If it is a first-time event I suggest that you dedicate that first race or distance to just that- a research event, without pressure upon yourself to acheive a particular time. Simply explore the race course, your body and your mind. Take notes. Be mindfully aware of lots of interesting details. From swimming it with a relaxed point of view you will gain major insights into how to train and how to actually ‘race it’ the next time you do, with much lower risk of a physical or mental injury that may result inexperience and over-exertion in a new distance or event.
Training the body is also about giving the metabolic system time to adapt to the effort, to the event, and to the environment. Getting the body prepared for the temperature is a major part of our training.
And, as I noted with the Olympic 10k drop-outs above- if you intend to race in a cooler or warmer water than you are comfortably used to- you had better train in it enough so that you are used to it for the length, duration and intensity level of the event you are training for. Wishful thinking will not keep you from hypo or hyper thermia. And if you may be swimming near those extremes you had better take some carefully monitored practice times in those extreme conditions to get yourself fully familiar with the earliest warning signs- you must be ready to take your safety into your own hands. The good news is that in 2 or 3 weeks of frequent exposure to challenging water temperatures can provoke your body to adapt and extend your temperature comfort range to an amazing degree.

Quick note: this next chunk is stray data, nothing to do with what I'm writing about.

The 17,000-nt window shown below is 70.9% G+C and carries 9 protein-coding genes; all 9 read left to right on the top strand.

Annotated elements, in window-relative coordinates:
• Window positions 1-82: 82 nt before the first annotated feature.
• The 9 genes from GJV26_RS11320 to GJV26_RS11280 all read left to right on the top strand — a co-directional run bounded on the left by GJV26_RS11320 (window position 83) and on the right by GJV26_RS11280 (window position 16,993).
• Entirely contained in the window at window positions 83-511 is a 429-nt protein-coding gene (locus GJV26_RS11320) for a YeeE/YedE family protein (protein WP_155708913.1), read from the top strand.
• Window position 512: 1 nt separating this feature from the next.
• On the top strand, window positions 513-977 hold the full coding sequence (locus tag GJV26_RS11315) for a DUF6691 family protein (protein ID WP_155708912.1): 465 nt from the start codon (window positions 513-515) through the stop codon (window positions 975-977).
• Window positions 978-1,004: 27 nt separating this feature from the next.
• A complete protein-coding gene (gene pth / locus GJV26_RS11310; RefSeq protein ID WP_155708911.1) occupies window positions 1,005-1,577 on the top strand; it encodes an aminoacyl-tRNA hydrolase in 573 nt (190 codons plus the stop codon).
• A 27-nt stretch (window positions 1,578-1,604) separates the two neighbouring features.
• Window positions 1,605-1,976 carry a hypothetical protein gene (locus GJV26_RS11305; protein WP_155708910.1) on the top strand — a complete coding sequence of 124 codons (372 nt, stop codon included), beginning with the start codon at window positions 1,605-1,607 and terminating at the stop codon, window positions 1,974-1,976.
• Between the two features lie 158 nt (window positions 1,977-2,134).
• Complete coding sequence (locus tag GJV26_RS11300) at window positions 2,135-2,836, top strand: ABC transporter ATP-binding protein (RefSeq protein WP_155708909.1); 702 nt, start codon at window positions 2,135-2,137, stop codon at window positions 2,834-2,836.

Training the mind is not just an attitude- and certainly more sophisticated that just being ‘tough’. It’s about being smart and being adaptive, and even about having fun in wild water.
Training the mind is about acquiring the ability to focus attention so that we can consciously control and protect good technique. Beyond this, it is the trained ability to make good decision under pressure. Beyond this, it is the trained ability to enjoy the whole experience, even with the uncertainties and disappointments are presented to us in an open-water environment.
Swim in your chosen waterway as much as possible, and do it in measured exposures to the various challenges in it. You don’t need to take on all intimidating factors at once! Cold, deep, dark, distant, big waves, currents, creatures, crowds, boats, etc, all at once? No way! Pick just one or two at a time and gradually get familiar or desensitized to the stress they provoke. Break the gang of fear apart and take them out one-by-one.